I am proud to say that I scanned all of the DSS images for the first OUP/Brill CD-ROM (and edited the database) while a graduate student. The scanning was all done on an Apple machine (a Macintosh IIfx, if I recall correctly) and a rotating monitor. About 1/3 of the images had been scanned when I arrived, but by then we had moved from 150dpi to 300dpi so they all had to be rescanned. Talk about tedious work. But I have the images and they are still useful, even though better quality images are now available.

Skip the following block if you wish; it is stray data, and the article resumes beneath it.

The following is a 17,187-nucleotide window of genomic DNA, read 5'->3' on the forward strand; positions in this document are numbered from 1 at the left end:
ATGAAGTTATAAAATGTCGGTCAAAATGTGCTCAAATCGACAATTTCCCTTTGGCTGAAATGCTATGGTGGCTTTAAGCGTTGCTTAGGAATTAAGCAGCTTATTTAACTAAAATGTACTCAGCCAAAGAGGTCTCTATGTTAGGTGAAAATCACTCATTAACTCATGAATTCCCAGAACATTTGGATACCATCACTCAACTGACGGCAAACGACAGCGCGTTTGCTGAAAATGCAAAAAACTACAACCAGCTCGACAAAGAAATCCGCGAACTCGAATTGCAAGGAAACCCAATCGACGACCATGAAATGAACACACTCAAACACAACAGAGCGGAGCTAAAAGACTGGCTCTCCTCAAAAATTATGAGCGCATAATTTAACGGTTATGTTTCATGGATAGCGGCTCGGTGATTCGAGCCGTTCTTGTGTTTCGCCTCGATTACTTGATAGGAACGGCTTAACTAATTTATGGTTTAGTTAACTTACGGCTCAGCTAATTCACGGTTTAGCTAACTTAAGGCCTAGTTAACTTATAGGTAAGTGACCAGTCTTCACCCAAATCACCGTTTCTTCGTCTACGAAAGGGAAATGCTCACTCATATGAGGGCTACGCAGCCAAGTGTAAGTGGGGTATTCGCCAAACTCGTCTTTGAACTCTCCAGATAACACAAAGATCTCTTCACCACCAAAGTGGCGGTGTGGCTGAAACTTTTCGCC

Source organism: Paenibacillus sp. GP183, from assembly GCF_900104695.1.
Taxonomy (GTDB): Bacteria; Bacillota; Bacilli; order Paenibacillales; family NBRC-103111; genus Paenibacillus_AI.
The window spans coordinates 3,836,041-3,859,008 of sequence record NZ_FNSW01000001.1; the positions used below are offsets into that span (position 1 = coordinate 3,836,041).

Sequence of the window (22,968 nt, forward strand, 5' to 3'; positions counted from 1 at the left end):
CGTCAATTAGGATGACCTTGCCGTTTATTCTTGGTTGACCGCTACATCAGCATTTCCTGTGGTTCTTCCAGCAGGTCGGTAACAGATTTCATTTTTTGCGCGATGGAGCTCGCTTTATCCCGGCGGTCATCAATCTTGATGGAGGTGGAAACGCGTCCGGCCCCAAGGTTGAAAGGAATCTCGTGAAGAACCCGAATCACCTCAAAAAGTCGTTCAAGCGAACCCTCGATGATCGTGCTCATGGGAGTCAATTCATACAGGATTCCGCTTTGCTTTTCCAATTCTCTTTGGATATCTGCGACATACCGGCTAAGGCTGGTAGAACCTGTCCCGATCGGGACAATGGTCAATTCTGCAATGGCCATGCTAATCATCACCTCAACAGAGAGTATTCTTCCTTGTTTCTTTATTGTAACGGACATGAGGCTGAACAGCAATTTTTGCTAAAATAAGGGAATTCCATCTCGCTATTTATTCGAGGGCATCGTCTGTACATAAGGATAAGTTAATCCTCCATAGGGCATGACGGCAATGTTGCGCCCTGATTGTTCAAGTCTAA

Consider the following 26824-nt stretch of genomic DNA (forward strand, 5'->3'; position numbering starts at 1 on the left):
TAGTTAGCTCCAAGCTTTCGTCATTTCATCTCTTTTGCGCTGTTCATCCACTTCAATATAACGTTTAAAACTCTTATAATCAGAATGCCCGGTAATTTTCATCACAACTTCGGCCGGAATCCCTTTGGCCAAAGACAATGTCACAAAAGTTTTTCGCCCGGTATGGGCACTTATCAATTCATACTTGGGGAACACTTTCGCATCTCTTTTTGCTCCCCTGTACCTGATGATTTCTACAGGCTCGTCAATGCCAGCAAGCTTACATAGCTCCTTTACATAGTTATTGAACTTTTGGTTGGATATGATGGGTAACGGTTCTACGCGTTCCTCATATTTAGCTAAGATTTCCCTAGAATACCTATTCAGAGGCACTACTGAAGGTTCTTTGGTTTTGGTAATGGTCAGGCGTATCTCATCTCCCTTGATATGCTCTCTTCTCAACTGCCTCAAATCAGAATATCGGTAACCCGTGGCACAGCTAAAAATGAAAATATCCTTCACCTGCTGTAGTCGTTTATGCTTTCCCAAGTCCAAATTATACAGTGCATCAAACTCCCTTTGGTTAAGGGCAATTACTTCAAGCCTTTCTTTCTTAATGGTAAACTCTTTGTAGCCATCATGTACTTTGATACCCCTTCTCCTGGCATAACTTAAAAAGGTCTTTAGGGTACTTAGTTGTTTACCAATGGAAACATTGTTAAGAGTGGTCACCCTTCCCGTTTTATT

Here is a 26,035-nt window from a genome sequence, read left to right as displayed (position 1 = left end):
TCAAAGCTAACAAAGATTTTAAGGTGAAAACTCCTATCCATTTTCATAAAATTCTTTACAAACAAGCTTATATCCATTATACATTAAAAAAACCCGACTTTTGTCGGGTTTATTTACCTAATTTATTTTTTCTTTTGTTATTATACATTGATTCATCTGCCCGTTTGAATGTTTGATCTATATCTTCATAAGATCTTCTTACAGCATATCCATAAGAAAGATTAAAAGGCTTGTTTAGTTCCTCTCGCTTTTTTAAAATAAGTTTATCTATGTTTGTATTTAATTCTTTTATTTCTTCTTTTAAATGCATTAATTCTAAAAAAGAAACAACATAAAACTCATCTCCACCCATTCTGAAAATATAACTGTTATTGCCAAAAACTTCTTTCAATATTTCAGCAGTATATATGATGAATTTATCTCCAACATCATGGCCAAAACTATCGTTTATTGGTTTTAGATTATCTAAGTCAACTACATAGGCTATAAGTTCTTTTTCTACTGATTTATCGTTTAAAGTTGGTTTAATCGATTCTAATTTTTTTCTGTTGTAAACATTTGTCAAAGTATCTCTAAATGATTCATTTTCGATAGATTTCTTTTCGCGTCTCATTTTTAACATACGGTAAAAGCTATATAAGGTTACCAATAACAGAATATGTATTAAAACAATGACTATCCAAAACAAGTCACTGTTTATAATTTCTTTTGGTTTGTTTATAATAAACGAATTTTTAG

So here’s to the crazy ones, Emanuel Tov!
“The Mac played an absolutely critical role in our 16 years of work,” confirms Professor Emanuel Tov, Editor-in-Chief of the Dead Sea Scrolls Publication Project, based at the Hebrew University of Jerusalem. “Most important for us was the Mac’s versatility in using different fonts, as we were working in Greek, Hebrew-Aramaic, ancient Hebrew, Syriac and English. We also found the Macs so easy to use, and they literally never crash”.